Public speaking: A critical success skill that anyone can learn…and I do mean anyone

This week, Boston’s Mayor Tom Menino had another of those public speaking moments that have earned him the nickname Mumbles. At the unveiling of the Bobby Orr statue in front of the TD Garden, Menino said “ionic” when he meant “iconic.” Okay, a minor slip of the tongue…it happens to us all. But then, to everyone’s horror–and vast amusement–as he recounted great moments in Boston sports history, this guy who labels himself as a huge sports fan said, “Varitek splitting the uprights,” when, of course, it was Adam Vinitieri who split the uprights, not Jason Varitek, the Red Sox catcher. Gheesh, Mr. Mayor.

Menino’s propensity for mangling the English language on a regular basis certainly hasn’t hurt his political career in Boston; he is the longest serving mayor in the city’s history. But being referred to regularly as Mumbles Menino can’t be very pleasant, and it’s harder to get your message across when people are more focused on what your next gaffe is going to be than on your content.

This episode reminded me how happy I am that I took the Dale Carnegie public speaking course nearly 20 years ago. I was about to become president of a networking organization and wanted to be comfortable at the podium leading our monthly meetings. And Menino’s latest faux pas made me wonder why he has never sought similar help. Surely some of his problem is related to nerves that could be eliminated with good training. I don’t know if his political ambitions ever involved going higher up the ladder than Boston City Hall, but I am not the first to posit the theory that his lack of pubic speaking skills has limited his prospects of rising further.

Which brings me to the point of this post: Do you have a similar problem that might limit your business success? Being unable to make good presentations is a real handicap. It can prevent you from accepting leadership roles in organizations that would give you great visibility. It can stop you from using public speaking as a marketing tool. And it can also cause you many a sleepless night on those occasions when circumstances absolutely force you to speak in front of a group.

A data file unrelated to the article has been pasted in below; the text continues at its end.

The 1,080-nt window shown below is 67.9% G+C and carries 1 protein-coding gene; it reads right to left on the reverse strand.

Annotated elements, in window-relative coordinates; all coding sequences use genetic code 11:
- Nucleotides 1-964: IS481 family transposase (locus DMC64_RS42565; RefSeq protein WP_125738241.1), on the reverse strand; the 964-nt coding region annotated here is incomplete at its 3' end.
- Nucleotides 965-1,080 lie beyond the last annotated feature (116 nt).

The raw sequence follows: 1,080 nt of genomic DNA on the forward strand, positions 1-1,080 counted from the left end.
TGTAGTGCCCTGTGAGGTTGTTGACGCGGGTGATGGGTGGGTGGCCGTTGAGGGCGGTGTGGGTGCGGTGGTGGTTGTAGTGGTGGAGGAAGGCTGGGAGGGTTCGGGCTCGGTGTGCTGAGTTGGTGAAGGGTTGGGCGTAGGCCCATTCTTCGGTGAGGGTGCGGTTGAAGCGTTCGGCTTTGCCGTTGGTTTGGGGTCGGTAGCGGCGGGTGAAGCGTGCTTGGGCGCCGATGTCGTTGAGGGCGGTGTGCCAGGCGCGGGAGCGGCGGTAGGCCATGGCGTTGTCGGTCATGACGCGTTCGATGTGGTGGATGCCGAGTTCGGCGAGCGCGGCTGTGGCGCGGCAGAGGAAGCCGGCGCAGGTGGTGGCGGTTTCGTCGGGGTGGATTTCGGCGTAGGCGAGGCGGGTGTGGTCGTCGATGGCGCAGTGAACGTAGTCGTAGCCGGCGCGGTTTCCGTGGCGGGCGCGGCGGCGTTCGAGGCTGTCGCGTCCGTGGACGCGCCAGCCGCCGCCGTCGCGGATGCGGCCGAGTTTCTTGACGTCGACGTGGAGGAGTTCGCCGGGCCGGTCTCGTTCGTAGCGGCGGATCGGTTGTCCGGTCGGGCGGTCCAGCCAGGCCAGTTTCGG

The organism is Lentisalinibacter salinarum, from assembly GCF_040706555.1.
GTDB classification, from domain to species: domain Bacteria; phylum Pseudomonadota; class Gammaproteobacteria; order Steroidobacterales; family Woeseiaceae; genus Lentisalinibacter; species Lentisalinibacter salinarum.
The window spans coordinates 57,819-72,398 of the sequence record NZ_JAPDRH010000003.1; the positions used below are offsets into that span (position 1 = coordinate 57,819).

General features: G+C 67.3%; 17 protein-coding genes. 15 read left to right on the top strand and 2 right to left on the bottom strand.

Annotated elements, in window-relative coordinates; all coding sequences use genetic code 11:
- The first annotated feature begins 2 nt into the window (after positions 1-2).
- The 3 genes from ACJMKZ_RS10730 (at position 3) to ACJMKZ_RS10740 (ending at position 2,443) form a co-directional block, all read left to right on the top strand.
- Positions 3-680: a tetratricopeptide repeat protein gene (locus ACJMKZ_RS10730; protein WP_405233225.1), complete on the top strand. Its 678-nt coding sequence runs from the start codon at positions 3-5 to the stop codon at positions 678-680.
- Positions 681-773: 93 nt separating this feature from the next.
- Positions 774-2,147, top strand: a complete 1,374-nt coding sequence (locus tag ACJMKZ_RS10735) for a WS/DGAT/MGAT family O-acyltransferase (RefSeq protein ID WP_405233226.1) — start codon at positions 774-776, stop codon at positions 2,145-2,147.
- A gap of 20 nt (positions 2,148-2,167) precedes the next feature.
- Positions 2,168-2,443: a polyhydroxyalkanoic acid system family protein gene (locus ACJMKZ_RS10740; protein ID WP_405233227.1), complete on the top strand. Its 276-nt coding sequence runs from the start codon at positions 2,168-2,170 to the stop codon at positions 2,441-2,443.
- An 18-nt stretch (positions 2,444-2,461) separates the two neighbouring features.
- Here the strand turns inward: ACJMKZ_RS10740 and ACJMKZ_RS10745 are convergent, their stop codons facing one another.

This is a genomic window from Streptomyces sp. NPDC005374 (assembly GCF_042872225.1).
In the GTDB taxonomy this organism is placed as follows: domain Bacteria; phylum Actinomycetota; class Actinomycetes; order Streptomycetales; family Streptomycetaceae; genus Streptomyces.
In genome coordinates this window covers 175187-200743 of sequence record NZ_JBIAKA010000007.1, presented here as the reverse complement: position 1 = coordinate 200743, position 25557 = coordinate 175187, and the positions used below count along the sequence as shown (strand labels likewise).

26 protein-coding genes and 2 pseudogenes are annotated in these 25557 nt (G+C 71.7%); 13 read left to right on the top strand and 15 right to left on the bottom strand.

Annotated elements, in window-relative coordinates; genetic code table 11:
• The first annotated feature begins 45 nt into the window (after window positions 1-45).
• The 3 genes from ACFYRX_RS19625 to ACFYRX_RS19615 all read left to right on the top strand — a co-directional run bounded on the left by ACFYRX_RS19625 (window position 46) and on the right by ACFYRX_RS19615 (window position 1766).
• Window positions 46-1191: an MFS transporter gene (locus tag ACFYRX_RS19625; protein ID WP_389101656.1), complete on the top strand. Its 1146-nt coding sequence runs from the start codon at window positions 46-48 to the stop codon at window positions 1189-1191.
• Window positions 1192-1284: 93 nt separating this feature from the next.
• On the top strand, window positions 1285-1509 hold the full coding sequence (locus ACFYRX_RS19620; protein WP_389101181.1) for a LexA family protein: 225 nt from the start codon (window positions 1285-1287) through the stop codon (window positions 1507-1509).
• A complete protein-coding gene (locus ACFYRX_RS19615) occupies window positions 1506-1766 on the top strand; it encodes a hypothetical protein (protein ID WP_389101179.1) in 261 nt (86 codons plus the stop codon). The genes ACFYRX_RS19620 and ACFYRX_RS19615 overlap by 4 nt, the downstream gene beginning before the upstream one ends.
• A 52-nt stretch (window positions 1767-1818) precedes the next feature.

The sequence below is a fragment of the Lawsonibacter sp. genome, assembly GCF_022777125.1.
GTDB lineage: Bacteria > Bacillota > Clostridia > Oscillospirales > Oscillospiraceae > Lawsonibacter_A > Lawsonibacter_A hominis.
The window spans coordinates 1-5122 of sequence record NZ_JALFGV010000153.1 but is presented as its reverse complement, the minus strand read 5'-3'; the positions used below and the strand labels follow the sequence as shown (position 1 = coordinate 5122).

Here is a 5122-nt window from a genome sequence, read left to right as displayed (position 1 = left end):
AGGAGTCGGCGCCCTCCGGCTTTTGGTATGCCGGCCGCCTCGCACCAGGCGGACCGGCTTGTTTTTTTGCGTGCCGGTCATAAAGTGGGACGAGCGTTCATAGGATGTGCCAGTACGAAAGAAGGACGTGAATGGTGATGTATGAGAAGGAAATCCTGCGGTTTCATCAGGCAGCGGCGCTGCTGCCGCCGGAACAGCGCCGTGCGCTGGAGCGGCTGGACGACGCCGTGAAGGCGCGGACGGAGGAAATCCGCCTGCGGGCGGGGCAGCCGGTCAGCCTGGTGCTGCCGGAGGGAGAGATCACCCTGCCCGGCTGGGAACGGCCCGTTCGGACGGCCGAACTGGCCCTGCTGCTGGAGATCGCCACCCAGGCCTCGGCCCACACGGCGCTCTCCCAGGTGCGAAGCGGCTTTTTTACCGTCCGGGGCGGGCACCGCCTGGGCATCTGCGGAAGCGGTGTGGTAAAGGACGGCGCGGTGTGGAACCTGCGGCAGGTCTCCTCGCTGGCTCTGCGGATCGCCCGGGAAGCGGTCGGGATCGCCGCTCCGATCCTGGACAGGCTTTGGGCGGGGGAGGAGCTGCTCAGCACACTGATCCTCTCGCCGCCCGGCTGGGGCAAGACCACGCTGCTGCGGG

The good news here is that anyone can learn to speak confidently in public. While I had a fear of public speaking before taking the Dale Carnegie course, my fear paled in comparison to one woman who was in my course. On the first night, when we had to each give a very brief introduction of ourselves, I honestly thought she might faint! But guess what? Later on in the course, all of us were thrilled for her when she won one of the prizes that are given out for the best presentation of the evening! I won one of those prizes, too, and was very happy about it. What a confidence builder!

So if public speaking scares you to death or if your skills need polishing, do something about it! There are plenty of resources available to help you. Besides the Dale Carnegie course, which is now given in a two-day format rather than the 8-week evening course I took years ago, there is Toastmasters International. Yes, it will cost you some money and time, but the outcome will be worth it in terms of the skills and confidence you’ll gain. Now, if only I could convince Mumbles to sign up. 🙂

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